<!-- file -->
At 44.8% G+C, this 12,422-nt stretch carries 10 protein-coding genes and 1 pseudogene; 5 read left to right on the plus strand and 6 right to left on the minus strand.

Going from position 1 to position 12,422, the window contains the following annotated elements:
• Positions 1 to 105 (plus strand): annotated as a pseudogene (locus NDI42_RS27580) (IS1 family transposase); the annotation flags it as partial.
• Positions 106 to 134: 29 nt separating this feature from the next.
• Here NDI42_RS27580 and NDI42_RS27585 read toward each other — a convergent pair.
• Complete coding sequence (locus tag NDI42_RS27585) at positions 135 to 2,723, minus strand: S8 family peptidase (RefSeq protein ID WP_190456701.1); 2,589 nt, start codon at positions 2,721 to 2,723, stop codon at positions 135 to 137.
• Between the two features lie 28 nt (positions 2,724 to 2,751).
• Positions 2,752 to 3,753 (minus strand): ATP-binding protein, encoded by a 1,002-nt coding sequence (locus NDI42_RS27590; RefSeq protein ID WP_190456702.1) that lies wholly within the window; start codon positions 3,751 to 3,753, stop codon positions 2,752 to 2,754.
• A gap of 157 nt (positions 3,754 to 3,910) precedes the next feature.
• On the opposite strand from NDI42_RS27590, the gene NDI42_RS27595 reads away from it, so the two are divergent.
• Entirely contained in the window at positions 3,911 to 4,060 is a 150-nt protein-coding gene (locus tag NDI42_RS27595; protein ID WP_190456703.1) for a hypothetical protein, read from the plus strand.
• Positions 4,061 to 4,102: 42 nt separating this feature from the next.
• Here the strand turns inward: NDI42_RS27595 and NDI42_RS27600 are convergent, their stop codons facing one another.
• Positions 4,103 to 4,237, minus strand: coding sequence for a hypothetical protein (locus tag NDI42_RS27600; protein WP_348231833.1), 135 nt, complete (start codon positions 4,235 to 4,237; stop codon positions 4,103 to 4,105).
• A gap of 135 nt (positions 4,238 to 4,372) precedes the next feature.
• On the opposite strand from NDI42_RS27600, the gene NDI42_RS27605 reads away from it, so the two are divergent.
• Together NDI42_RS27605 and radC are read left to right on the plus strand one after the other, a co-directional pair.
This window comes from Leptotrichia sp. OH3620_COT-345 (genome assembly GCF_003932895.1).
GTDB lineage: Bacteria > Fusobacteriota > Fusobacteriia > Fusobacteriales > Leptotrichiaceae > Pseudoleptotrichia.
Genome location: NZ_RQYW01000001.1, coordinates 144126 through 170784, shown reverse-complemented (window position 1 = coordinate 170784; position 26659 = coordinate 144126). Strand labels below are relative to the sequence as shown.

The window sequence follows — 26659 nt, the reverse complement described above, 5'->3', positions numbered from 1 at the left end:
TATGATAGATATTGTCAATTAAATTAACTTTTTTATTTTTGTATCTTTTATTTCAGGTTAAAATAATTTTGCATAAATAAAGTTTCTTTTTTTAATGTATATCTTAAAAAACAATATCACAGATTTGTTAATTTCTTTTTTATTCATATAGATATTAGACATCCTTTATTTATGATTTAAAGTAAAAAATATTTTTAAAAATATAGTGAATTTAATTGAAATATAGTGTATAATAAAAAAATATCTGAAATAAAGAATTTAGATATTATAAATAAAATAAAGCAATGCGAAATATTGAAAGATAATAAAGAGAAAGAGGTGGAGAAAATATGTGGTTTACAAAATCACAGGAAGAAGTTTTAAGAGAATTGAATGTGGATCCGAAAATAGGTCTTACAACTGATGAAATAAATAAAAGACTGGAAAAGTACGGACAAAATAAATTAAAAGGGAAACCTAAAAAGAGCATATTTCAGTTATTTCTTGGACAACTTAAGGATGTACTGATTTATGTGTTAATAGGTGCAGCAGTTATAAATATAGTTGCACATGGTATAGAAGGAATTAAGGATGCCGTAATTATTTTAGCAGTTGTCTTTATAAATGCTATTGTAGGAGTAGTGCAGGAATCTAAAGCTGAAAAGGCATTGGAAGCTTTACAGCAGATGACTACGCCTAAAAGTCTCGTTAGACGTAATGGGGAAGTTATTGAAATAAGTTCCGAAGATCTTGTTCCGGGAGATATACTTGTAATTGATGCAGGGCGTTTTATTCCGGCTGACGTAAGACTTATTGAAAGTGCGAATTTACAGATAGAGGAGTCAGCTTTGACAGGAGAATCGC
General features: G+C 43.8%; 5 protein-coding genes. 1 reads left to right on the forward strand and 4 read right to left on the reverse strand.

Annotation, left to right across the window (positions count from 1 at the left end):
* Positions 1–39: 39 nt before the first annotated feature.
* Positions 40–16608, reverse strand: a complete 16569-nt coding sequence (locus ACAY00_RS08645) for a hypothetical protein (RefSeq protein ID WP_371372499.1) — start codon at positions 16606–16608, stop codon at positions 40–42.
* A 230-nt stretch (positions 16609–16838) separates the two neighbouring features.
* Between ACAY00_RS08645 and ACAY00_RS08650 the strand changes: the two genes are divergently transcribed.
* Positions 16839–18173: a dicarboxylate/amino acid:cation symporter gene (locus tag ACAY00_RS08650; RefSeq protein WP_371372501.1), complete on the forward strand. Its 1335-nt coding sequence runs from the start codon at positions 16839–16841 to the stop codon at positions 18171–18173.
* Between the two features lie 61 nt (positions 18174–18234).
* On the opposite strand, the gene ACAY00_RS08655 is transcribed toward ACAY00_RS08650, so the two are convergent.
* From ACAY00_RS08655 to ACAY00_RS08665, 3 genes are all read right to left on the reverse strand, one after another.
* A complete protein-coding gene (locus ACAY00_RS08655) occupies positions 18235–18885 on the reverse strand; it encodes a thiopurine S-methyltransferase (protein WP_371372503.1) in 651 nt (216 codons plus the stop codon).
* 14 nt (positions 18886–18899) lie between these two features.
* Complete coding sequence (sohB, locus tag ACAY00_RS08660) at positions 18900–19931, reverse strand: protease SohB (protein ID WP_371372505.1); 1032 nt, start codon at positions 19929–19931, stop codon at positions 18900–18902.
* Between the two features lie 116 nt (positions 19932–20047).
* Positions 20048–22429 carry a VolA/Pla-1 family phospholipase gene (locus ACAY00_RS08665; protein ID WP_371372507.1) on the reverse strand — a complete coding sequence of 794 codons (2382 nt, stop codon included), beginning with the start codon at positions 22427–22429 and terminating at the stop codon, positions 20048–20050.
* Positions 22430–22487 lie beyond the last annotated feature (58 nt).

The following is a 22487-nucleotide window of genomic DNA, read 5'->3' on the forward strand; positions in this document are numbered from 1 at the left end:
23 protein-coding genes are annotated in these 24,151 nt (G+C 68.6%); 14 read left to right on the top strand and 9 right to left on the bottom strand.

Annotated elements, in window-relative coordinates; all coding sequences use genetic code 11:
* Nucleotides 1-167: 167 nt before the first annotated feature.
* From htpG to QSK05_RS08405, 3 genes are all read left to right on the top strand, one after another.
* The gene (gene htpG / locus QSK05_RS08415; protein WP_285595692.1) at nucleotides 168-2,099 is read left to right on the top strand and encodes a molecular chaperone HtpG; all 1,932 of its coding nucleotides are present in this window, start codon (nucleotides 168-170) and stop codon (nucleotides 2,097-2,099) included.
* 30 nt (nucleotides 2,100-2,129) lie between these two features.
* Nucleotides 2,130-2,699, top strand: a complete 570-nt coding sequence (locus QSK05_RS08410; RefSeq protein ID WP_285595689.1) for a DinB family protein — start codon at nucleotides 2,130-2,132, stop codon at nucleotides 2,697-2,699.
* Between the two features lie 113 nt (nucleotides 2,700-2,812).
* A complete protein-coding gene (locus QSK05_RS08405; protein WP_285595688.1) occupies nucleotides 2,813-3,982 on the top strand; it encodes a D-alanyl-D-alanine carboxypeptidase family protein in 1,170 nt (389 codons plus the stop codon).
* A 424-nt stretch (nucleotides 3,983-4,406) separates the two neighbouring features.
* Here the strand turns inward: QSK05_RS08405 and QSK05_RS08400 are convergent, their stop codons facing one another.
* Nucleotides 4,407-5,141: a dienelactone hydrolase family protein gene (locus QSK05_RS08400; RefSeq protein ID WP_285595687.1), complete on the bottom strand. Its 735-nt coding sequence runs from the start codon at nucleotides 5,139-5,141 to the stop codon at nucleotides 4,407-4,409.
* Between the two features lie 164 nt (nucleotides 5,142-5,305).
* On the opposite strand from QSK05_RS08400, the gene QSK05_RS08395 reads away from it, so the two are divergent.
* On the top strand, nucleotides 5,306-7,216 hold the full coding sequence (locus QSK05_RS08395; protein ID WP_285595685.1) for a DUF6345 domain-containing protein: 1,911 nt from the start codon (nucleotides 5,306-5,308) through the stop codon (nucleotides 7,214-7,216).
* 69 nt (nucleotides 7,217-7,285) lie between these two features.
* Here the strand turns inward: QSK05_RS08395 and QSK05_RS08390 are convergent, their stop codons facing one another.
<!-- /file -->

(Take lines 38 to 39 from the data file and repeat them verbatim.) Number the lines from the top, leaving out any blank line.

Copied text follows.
* Positions 22430–22487 lie beyond the last annotated feature (58 nt).

The following is a 22487-nucleotide window of genomic DNA, read 5'->3' on the forward strand; positions in this document are numbered from 1 at the left end: